25 Surprising Facts & Statistics about eSports & Professional Video Gaming
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Competitive video gaming is hot. Multiplayer online video gaming in front of thousands of screaming stadium fans? Even hotter. We’re talking eSports, and Business Insider says they’re going to be hotter than professional football someday.
The type of activity called eSports is a category of competitive public video gaming that is growing rapidly globally. Research by gaming marketing researcher newzoo says that there were 58 million eSports followers in 2012. In 2014 there were 89 million. In 2018, there are more than 145 million.
The demographics of eSports fans, according to ESPN, include:
62% are male
38% are female
16% are ages 10-20
56% are 21-35
28% are 36-65
While video games have always been popular, social media, smartphones, and personalized websites have all contributed to changes in how we participate in the media we consume. Over the years, online gaming became the rage; eSports is the next logical step up.
Let’s look more closely at the phenomenon of eSports and track down 25 interesting and sometimes startling facts about this new sport.
Why are eSports so popular?
Gamers playing eSports have been wildly popular in Korea and other parts of Asia for more than a decade. eSports has all the elements of a serious physical sport, with teams, leagues, professional competitions, sponsorships, and even betting. ESports gamers are athletes -- and pro athletes have even started getting involved in the phenomenon.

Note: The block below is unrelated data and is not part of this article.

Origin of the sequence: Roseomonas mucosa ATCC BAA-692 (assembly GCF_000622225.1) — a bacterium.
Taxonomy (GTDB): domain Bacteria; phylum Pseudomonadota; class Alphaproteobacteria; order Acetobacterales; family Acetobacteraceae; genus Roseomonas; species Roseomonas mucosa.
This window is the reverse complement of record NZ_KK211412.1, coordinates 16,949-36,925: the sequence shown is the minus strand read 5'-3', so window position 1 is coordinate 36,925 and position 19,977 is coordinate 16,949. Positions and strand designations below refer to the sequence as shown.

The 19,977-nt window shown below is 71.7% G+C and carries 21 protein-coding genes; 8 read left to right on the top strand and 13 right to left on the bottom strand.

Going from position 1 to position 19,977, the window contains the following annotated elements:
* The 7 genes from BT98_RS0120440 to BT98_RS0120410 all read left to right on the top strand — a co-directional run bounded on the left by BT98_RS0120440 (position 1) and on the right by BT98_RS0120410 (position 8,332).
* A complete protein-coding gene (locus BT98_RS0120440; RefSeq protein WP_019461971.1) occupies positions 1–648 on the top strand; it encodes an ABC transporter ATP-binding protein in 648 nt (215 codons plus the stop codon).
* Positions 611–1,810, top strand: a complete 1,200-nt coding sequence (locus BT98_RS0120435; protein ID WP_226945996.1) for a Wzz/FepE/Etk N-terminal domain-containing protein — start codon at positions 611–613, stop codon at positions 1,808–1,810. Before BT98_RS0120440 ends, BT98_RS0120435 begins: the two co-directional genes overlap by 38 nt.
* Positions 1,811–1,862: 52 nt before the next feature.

ESports athletes play on teams that are owned by big money sponsors, just like in football, basketball, hockey, or soccer. They play for money, but also housing and amenities. Media rights are contracted and sold, just like in other big name sports.
There are jerseys and sponsorships, social media campaigns, and all kind of money being thrown around. Merchandise rights alone generate big money in t-shirt and hat sales.
ESports players make great money, even at the lowest level of the player rankings. Engadget says Overwatch League profession eSports team members make a minimum of $50,000 annually with all the amenities of a full-time job, including health insurance and a retirement savings plan.